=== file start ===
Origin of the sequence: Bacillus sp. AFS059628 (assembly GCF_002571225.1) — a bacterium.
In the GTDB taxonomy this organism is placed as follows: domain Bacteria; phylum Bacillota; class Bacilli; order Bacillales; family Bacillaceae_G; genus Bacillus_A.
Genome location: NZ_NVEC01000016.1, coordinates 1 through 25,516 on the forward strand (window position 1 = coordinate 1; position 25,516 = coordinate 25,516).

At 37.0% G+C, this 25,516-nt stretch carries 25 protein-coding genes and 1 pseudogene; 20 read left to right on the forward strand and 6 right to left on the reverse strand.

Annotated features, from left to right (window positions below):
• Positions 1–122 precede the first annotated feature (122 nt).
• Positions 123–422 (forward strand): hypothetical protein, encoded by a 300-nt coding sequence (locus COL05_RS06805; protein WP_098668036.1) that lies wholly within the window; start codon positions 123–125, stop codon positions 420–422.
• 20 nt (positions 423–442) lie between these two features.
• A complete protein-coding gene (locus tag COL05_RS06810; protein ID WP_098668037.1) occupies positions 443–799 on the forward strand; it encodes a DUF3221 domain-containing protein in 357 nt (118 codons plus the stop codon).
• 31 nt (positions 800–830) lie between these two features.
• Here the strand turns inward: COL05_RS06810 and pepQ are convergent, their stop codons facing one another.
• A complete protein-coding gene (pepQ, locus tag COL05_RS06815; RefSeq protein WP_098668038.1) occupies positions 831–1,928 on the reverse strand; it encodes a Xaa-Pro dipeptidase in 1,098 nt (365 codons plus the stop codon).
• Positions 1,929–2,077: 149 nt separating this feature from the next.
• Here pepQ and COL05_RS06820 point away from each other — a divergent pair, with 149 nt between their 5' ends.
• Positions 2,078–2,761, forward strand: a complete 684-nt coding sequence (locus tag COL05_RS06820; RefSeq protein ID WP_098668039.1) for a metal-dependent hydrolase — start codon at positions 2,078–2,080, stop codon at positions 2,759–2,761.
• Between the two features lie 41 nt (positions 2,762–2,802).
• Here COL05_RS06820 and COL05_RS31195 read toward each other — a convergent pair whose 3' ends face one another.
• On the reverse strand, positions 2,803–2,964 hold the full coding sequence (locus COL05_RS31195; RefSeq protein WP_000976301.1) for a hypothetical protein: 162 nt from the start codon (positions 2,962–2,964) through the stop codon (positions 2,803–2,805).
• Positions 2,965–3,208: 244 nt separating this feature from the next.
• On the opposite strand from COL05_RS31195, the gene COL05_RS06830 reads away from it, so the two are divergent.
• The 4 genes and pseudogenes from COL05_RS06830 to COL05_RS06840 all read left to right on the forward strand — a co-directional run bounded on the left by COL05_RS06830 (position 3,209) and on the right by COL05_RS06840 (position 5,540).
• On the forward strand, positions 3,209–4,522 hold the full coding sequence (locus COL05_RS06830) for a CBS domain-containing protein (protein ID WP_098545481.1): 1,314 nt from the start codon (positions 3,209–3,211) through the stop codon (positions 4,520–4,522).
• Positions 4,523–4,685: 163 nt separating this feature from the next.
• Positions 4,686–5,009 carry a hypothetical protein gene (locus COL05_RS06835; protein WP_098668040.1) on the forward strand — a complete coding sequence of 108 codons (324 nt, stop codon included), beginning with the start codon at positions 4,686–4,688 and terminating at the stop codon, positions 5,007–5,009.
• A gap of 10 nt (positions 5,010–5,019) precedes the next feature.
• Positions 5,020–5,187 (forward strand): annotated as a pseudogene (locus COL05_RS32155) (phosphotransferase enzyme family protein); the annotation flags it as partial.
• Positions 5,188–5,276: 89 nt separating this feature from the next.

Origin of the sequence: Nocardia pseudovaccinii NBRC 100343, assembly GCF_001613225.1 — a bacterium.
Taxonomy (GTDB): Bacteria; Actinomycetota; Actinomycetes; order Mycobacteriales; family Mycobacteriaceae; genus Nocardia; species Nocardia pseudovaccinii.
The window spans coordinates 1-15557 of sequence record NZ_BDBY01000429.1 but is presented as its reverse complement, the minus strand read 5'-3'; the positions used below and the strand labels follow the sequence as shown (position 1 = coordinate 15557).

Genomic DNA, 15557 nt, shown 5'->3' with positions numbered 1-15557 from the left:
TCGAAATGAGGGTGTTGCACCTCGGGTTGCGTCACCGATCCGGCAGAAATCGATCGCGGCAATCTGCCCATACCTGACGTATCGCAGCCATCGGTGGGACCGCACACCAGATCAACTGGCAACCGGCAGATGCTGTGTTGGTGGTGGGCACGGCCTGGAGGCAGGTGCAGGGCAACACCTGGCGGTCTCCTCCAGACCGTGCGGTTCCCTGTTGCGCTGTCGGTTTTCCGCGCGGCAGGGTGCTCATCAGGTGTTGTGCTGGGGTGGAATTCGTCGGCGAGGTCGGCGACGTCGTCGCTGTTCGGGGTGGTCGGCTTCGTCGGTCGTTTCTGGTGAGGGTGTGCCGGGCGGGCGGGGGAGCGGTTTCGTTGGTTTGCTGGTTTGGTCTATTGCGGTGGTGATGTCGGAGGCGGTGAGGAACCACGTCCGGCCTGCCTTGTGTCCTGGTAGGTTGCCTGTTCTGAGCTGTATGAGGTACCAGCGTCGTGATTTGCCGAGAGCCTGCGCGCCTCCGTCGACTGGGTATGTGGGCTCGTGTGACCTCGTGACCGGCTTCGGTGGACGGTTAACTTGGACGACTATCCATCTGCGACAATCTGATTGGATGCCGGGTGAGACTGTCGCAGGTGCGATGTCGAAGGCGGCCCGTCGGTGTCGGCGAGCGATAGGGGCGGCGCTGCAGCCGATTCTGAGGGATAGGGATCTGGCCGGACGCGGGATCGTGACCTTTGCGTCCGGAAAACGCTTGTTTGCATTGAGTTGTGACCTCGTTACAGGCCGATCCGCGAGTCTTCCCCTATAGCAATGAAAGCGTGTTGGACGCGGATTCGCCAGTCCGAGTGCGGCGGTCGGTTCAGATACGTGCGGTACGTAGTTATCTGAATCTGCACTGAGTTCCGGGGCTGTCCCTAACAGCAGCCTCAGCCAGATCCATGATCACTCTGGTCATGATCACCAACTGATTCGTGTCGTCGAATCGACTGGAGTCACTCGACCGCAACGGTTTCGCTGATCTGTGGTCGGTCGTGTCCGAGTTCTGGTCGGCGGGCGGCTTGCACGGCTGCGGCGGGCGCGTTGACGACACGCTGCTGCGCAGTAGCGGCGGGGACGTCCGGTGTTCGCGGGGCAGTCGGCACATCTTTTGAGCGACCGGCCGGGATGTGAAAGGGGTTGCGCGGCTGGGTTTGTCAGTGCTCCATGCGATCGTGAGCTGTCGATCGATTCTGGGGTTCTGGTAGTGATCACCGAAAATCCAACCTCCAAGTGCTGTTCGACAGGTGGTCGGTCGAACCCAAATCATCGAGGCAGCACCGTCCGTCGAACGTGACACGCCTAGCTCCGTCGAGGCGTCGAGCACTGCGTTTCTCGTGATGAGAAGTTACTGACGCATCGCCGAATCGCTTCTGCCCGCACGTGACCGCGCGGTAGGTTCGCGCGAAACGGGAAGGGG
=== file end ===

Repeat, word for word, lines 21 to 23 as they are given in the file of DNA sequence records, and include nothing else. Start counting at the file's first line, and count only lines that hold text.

• The 4 genes and pseudogenes from COL05_RS06830 to COL05_RS06840 all read left to right on the forward strand — a co-directional run bounded on the left by COL05_RS06830 (position 3,209) and on the right by COL05_RS06840 (position 5,540).
• On the forward strand, positions 3,209–4,522 hold the full coding sequence (locus COL05_RS06830) for a CBS domain-containing protein (protein ID WP_098545481.1): 1,314 nt from the start codon (positions 3,209–3,211) through the stop codon (positions 4,520–4,522).
• Positions 4,523–4,685: 163 nt separating this feature from the next.